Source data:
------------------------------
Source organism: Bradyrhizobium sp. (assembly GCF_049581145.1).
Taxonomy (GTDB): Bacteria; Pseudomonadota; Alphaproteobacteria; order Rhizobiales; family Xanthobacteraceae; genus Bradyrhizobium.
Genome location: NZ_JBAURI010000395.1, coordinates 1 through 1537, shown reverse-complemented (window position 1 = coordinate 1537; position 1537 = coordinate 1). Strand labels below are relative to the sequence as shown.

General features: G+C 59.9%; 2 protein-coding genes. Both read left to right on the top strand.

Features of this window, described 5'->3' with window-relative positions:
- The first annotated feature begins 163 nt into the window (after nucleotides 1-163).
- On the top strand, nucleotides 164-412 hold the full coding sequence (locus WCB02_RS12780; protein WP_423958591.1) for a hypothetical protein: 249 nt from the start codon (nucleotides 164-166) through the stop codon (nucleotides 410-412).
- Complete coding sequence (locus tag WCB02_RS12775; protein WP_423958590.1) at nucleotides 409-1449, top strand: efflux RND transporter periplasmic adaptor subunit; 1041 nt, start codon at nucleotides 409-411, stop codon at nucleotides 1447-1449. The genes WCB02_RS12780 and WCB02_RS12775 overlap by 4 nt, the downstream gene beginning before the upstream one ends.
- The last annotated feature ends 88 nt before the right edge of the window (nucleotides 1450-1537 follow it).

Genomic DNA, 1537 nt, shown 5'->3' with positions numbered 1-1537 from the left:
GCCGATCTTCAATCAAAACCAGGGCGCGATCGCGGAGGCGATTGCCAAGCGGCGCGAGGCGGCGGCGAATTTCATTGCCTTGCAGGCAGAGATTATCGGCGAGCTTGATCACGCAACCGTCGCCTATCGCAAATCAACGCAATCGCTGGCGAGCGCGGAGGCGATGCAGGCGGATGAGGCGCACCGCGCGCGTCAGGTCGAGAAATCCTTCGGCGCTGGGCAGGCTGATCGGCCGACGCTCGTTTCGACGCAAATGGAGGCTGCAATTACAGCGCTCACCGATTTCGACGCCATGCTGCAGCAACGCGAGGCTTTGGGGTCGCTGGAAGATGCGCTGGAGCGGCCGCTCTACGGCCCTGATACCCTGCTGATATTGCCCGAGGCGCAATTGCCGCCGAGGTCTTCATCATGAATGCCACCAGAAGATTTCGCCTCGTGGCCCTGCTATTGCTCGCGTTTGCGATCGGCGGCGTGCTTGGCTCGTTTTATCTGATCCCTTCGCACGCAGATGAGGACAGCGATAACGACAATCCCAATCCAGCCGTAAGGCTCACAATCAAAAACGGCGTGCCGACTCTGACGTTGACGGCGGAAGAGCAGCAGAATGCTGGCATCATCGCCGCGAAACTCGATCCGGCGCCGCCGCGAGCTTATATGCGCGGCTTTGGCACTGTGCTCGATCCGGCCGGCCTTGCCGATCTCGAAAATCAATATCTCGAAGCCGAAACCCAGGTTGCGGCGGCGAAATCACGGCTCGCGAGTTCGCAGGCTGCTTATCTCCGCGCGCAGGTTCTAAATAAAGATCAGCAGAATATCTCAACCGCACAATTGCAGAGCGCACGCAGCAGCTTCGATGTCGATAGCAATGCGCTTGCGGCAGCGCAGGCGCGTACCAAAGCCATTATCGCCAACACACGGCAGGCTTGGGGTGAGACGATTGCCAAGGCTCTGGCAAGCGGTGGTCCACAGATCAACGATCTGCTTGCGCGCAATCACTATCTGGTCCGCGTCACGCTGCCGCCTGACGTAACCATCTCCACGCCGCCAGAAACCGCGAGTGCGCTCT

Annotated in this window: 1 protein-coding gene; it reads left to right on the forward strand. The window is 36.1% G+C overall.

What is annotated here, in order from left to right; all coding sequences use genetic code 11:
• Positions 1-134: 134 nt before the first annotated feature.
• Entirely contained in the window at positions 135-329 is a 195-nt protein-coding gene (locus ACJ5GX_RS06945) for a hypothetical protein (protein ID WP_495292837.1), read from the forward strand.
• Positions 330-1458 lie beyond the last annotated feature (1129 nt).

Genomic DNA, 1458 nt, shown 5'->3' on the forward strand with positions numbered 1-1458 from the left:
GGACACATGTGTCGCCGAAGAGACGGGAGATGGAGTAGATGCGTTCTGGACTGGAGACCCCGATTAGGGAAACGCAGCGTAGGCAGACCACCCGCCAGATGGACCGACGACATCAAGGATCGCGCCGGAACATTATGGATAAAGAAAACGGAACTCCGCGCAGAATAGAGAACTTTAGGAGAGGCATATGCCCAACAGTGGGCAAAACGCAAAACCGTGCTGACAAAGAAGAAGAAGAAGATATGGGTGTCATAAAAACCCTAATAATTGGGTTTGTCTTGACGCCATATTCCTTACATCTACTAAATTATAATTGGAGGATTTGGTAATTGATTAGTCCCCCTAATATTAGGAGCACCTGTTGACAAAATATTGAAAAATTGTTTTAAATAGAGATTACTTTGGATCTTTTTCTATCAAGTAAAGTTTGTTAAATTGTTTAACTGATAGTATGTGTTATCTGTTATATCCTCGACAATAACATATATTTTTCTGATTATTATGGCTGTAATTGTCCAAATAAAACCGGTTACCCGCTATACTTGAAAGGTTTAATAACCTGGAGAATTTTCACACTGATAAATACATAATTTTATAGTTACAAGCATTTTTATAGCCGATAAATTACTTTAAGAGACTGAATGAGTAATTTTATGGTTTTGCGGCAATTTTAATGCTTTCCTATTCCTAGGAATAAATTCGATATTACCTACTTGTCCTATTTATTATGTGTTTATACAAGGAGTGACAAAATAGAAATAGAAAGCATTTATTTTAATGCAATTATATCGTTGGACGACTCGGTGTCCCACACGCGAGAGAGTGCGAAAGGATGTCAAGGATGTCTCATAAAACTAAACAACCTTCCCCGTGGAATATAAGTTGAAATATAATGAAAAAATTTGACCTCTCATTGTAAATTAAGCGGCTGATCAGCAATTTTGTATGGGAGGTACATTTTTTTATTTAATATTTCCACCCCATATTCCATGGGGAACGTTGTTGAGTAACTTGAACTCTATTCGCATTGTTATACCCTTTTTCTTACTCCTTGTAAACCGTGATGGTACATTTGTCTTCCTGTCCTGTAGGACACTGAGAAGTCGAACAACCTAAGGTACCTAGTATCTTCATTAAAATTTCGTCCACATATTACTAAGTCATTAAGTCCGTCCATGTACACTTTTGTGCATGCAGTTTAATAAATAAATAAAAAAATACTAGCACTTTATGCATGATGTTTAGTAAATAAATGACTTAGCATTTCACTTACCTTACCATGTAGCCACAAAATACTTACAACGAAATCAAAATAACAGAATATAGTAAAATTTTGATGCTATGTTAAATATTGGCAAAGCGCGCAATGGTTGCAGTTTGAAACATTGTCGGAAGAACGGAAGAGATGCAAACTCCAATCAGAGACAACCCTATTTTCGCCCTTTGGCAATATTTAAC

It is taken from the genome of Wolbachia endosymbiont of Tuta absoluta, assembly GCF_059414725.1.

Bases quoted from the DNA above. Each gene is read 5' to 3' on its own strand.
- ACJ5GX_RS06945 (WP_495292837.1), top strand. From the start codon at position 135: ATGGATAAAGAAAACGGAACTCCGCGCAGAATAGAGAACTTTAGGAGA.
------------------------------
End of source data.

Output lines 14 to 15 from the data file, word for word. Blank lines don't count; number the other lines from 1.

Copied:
• Positions 1-134: 134 nt before the first annotated feature.
• Entirely contained in the window at positions 135-329 is a 195-nt protein-coding gene (locus ACJ5GX_RS06945) for a hypothetical protein (protein ID WP_495292837.1), read from the forward strand.